Asset Manager Headaches When Buying Distressed Properties

Real Estate Investing Mentor and Educational Entrepreneur, Author, Speaker

Asset Manager Headaches When Buying Distressed Properties

Buying Distressed Property

When Buying Distressed Properties, can an asset manager simply cancel an REO sale just before closing?

With the problems associated with selling distressed REOs (bank owned) properties, one would think that an asset manager for a lender would be glad to close out each and every headache he has in the lender’s portfolio. With this in mind, we were totally shocked when on the day of closing on a six-unit multi-family property the asset manager for the sale (A – B) decided to cancel the closing with no explanation. A student had put the REO under contract about three weeks earlier and we had sold it in about 3 days. That may sound pretty quick but the property had a list of code violations and looked like it should be bulldozed down. Actually, the City had a demo order request in hand and was pushing to level the structure.

It was a six-plex (six two-bedroom and 1 bath units) and would have a great cash flow when the code violations and lien issues were settled. Our buyer was disclosed about all the negative issues and he had done his homework including having spoken to the City about the cost to get the code liens and violations remedied. Therefore, our end-buyer had done his due diligence and was ready to close.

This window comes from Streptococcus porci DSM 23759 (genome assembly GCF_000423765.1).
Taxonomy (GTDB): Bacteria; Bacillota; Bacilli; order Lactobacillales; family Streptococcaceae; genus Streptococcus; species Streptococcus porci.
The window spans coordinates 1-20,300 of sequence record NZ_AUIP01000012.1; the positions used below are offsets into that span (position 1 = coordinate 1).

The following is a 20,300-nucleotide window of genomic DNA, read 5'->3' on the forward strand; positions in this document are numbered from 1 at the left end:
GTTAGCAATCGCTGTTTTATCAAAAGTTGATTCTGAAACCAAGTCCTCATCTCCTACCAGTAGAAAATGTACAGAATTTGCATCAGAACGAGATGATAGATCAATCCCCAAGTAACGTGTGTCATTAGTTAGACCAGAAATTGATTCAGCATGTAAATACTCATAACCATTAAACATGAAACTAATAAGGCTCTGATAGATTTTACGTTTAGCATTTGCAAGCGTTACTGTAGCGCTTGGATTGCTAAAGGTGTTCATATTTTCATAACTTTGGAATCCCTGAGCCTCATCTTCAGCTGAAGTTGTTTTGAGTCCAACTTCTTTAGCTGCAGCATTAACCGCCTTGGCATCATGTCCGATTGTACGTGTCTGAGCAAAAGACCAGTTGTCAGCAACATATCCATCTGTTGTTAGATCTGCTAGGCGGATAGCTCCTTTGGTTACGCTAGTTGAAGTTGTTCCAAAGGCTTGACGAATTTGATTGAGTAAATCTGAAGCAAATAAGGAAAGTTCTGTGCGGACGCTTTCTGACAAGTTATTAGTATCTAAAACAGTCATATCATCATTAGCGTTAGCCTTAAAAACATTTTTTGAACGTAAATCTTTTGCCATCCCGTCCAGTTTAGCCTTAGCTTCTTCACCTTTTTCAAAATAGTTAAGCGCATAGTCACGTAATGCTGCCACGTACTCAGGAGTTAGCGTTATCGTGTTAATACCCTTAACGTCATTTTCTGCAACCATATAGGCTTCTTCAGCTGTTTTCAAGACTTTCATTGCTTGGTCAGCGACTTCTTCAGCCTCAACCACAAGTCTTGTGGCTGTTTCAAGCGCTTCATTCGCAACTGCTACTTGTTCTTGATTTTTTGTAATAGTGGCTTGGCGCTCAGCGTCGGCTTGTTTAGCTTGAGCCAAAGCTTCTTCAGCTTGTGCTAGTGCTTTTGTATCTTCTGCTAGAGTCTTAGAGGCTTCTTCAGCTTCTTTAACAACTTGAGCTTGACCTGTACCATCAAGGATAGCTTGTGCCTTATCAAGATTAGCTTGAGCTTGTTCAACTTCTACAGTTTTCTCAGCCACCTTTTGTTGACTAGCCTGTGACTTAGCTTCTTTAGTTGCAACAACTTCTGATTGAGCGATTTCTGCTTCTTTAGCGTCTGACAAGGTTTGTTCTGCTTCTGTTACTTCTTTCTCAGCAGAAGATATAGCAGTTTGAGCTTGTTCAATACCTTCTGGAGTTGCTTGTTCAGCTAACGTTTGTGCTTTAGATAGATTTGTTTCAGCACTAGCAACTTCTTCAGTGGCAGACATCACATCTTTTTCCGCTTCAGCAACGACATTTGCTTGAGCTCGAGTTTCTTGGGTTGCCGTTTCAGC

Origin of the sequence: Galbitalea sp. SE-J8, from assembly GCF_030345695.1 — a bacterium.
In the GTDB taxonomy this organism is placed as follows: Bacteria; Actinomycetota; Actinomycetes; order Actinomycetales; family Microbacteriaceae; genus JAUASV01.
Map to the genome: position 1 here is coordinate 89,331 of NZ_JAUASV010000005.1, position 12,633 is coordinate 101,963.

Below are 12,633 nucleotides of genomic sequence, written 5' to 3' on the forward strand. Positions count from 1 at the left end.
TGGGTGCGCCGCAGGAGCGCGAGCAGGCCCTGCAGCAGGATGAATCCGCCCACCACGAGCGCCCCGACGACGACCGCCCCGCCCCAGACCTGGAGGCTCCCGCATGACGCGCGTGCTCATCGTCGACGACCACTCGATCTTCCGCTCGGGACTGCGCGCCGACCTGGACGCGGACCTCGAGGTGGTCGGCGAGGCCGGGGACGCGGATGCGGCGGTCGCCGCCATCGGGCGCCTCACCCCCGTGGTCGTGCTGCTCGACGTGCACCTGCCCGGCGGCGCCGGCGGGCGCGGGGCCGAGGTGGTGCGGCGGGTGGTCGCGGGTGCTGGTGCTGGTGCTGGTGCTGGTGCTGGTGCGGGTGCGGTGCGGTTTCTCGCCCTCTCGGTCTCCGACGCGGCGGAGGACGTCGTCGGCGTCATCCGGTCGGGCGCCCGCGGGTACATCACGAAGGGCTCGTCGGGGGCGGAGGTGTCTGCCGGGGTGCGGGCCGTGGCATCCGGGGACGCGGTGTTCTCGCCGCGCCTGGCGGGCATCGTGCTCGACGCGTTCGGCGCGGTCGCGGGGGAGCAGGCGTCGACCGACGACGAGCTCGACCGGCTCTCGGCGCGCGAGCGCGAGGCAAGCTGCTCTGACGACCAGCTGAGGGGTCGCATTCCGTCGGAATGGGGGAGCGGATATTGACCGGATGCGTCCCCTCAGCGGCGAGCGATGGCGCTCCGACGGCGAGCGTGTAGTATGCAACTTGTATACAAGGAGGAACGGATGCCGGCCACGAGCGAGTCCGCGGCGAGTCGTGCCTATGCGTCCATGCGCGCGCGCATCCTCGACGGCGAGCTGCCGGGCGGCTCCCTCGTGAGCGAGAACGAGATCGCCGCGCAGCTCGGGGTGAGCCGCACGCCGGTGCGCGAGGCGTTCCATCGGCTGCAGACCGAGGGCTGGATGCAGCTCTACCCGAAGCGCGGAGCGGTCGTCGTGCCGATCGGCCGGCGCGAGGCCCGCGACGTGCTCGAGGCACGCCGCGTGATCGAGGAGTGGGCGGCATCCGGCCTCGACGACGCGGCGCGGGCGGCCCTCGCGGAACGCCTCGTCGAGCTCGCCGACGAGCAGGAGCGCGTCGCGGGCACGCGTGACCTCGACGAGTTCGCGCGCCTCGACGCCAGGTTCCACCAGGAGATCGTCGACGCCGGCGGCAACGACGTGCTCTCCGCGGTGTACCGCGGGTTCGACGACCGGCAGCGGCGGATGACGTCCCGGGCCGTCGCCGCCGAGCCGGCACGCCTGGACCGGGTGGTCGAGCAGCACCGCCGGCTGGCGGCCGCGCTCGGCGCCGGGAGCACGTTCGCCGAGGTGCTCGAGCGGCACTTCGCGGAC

The property had been on the market several hundred days (that’s over 200 DOMs or Days on Market) before we got it under contract and the City was trying to condemn the property and demolish it. The asset manager should have been elated that a buyer for a distressed property stepped forward to buy his worst nightmare. This asset manager was extremely helpful in the contracting process and all went very well until the day of closing.  Then suddenly he decided he had a goldmine on his hands and he hadn’t known it previously!

When we were told by the listing agent that the closing had been cancelled, we went into attack mode since we were looking at losing a decent profit. The asset manager for the first time wouldn’t take our calls (yes, we do sometimes talk to asset managers) and the agent said he had tried to talk sense into the asset manager but to no avail.

We wondered what had happened that caused this extreme change of heart – especially with the problems the property had. We had disclosed to the asset manager that we had an end-buyer and were selling it at a profit so maybe he decided that by cancelling the contract our end-buyer would come to him.

Since we had a signed contract by the asset manager, we wanted to file a Notice of Interest in the public record. However, his addendum to our original contract stated no notices of interest could be filed, which is typical since filing the Notice will cloud the title transfer. Our only choice was to file a foreclosure action against the owner of the property which was the asset manager’s bank that previously foreclosed.